Z.2/73. "Dunbarton Anno 1719". Various Plans and Sections of the Buildings.

Scale 10 Feet to an Inch.

Z.2/74. "A Design for a Powder Magazine proposed to be built at Dumbarton Castle", 1748. Scale 5 Feet to an Inch. Signed by W. Skinner. There is also a Copy.

There are also in Volume or Case No. 1649:-

No. Z.3/49. "Plan of part of the North-end of Dunbarton Castle and proposed Situation for a Barrack &c with designs for same". Scale 24 Feet to an Inch. No date. Signed by H. Rudyard, Captn, Rl. Engineers.

Z.3/55. "Plan of the Castle of Dunbarton" with two views in monotone. There is a note appended to the effect that the Plan was "Handed over to Lieut. Monier Skinner, Rl.Engineers by his father in 1872". The Plan itself is not dated.

In the Edinburgh Evening Courant of August 17th, 1844, it was reported that "The Governorship of Dumberton Castle having been abolished upon the demise of General Lord Lynedoch, the Governor's Houseand premises fall into the Board of Ordnance; and the intention is there to establish a military prison for North Britain".

The National Library of Scotland, Edinburgh, contains, among the 'Uncatalogued MSS of General Hutton', and numbered 35 in Vol.11, a Sketch of a Gate in Dumbarton Castle, copied from a Drawing by Capr. Columbine, R.N.



Repair of the Castle of Dumbarton.

Letter (copy) from the Earl of Mar to James, Duke of Lennox.

He explains that lack of money delays repair.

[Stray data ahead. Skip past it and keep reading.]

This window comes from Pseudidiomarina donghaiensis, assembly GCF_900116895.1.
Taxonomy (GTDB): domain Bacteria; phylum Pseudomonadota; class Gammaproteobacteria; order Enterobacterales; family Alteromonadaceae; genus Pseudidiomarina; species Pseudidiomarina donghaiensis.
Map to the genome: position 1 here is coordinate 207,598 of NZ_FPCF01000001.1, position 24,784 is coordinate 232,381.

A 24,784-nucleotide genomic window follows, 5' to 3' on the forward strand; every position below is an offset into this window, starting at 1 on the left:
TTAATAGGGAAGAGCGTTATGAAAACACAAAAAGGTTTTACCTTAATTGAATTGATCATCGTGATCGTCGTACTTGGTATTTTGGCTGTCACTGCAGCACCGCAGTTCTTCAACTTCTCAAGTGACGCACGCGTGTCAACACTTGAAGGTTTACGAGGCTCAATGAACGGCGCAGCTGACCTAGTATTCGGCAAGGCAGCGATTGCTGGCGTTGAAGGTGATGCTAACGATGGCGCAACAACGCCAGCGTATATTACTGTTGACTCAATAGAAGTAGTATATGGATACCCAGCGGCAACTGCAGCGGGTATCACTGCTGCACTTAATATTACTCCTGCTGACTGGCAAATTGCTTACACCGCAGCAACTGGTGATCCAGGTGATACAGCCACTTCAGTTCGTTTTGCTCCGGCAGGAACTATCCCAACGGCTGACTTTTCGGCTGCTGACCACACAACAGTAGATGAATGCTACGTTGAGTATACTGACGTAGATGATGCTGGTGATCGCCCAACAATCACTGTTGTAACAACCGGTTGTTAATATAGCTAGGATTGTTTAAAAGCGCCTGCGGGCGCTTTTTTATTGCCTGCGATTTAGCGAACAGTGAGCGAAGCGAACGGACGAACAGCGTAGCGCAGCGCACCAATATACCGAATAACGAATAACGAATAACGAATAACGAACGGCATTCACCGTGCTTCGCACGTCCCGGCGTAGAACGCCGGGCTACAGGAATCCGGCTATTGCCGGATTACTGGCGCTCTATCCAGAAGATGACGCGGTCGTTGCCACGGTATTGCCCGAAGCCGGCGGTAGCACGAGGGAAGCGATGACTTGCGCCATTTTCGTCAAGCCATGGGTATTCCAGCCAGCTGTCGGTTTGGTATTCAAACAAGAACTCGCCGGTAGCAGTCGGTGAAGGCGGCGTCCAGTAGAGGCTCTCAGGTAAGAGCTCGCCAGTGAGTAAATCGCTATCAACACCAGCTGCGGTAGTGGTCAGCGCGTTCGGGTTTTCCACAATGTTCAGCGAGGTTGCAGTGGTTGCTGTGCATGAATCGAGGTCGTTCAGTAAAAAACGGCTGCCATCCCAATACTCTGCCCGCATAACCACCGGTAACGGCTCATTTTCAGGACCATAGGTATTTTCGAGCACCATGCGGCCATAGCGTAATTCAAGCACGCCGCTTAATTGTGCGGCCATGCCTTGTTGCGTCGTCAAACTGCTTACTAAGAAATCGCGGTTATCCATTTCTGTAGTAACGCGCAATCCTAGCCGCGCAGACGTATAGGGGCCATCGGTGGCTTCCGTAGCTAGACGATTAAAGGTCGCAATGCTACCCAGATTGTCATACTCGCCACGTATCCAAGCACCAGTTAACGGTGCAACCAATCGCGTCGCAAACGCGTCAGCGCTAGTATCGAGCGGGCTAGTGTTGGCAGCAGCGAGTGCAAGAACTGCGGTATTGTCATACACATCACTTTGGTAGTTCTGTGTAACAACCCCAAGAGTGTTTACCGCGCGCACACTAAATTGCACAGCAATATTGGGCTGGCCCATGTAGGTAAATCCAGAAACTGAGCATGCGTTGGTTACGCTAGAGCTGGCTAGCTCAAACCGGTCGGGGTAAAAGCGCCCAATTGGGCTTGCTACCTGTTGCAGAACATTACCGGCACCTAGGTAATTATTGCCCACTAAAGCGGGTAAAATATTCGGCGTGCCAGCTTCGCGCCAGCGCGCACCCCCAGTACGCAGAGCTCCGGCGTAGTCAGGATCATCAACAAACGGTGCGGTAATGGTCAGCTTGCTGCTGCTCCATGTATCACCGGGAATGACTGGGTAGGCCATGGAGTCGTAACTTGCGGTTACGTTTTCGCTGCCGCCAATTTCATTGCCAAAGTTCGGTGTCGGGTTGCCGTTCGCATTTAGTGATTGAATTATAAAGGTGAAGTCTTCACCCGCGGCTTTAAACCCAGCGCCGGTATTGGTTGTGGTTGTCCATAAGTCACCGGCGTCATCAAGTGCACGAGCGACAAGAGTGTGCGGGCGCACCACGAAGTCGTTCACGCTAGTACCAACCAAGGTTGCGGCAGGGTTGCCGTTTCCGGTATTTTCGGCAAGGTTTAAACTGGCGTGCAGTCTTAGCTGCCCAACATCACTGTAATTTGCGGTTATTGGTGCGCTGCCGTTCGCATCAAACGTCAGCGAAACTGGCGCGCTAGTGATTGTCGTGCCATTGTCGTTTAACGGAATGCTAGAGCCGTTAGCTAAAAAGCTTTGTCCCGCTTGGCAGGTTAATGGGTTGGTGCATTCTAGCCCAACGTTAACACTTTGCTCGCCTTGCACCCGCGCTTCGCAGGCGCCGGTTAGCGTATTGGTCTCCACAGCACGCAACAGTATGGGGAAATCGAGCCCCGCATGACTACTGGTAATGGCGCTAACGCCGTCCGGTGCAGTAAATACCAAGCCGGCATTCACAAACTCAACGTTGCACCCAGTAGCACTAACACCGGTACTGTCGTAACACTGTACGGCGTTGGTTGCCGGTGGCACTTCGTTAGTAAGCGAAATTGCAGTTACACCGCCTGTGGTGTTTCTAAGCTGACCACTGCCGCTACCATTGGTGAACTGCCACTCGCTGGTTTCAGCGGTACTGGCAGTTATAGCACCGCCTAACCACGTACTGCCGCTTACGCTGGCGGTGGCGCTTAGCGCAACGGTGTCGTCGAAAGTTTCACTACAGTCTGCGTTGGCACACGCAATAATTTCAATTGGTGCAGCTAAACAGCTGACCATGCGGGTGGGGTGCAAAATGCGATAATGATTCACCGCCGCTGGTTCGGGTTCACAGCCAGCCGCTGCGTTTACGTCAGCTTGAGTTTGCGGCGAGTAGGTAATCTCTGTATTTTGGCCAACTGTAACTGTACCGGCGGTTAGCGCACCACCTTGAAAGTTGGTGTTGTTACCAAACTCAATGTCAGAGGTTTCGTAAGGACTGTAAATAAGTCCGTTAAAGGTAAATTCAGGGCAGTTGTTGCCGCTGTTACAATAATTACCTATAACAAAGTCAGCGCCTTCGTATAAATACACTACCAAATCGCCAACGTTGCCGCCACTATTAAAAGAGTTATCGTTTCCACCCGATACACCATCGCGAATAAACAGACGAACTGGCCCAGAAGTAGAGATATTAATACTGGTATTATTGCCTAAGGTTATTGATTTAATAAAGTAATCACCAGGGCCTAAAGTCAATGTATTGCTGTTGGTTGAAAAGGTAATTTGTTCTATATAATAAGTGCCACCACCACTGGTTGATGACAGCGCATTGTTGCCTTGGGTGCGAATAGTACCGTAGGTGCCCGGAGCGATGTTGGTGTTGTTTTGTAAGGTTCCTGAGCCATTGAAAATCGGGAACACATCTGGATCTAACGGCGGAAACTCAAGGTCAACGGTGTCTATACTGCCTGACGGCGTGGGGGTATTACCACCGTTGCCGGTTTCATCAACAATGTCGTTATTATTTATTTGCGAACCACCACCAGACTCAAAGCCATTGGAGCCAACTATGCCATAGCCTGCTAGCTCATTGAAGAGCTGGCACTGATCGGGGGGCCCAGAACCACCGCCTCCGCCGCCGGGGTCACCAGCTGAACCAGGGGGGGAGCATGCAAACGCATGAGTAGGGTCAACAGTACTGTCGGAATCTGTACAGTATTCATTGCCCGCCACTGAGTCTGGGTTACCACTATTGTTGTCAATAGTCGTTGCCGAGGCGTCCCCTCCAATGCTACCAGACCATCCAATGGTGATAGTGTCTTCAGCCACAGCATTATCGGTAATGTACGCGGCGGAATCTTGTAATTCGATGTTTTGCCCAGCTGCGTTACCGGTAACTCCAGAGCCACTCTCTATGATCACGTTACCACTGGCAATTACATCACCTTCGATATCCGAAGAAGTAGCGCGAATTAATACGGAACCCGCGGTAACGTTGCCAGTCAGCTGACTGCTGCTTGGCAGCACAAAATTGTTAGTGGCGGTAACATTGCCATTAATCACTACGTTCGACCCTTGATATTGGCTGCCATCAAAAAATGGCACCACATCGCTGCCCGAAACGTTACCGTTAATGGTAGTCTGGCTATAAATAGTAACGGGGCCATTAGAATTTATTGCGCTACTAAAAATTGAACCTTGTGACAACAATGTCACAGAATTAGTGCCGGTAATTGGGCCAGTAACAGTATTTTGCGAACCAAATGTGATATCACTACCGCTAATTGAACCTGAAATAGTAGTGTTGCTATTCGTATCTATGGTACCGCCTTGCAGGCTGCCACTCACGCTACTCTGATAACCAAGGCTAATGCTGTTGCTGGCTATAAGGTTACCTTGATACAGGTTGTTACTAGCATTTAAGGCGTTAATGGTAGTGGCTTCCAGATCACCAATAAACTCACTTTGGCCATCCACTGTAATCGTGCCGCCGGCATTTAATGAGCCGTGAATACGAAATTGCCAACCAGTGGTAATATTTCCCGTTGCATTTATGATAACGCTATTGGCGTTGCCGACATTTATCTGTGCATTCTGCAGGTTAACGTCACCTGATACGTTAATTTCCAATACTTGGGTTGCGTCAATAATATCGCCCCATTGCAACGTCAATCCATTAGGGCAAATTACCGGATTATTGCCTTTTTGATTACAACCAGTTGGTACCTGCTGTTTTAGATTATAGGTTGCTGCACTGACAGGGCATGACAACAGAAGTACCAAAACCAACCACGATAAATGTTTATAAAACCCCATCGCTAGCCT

GD 124/15/77


Field Visit (5 May 1955)

This site was included within the RCAHMS Marginal Land Survey (1950-1962), an unpublished rescue project. Site descriptions, organised by county, are available to view online - see the searchable PDF in 'Digital Items'. These vary from short notes, to lengthy and full descriptions. Contemporary plane-table surveys and inked drawings, where available, can be viewed online in most cases - see 'Digital Images'. The original typecripts, notebooks and drawings can also be viewed in the RCAHMS search room.

Information from RCAHMS (GFG) 19 July 2013.

Publication Account (1985)

The twin peaks of Dumbarton Rock (a volcanic plug similar in origin to Edinburgh and Stirling Castle Hills) rise dramatically from the north shore of the Clyde at its confluence with the River Leven to form a site of great natural strength, which is reputed to have the longest recorded history of any fortification in Britain. From at least the 5th century AD it served as the principal stronghold of the Britons of Strathclyde, thereafter it was a royal castle, and during the postmedieval period the castle was used as an artillery fortress guarding the approaches to Glasgow.

Little now survives of the early historic fortifications or of the urbs (town) mentioned by Bede, but excavations carried out by Professor Alcock in 1974-5 revealed the remains of a rampart on the east peak, as well as finds of imported Mediterranean pottery and Merovingian glass. These, and the radiocarbon dates obtained from the rampart, tie in with the early documentary references to the site in the period AD 400-1000, when it was known to the Britons as Alcluith (Clyde Rock) and to the Irish annalists as Dun Breatann (Fort of the Britons). It is clear from the early references that the site was frequently attacked, and it owed its strategic significance to its proximity to the ford across the Clyde at Dumbuck (2km to the east), which, until the channel was artificially deepened in recent times, was the lowest crossing point of the river.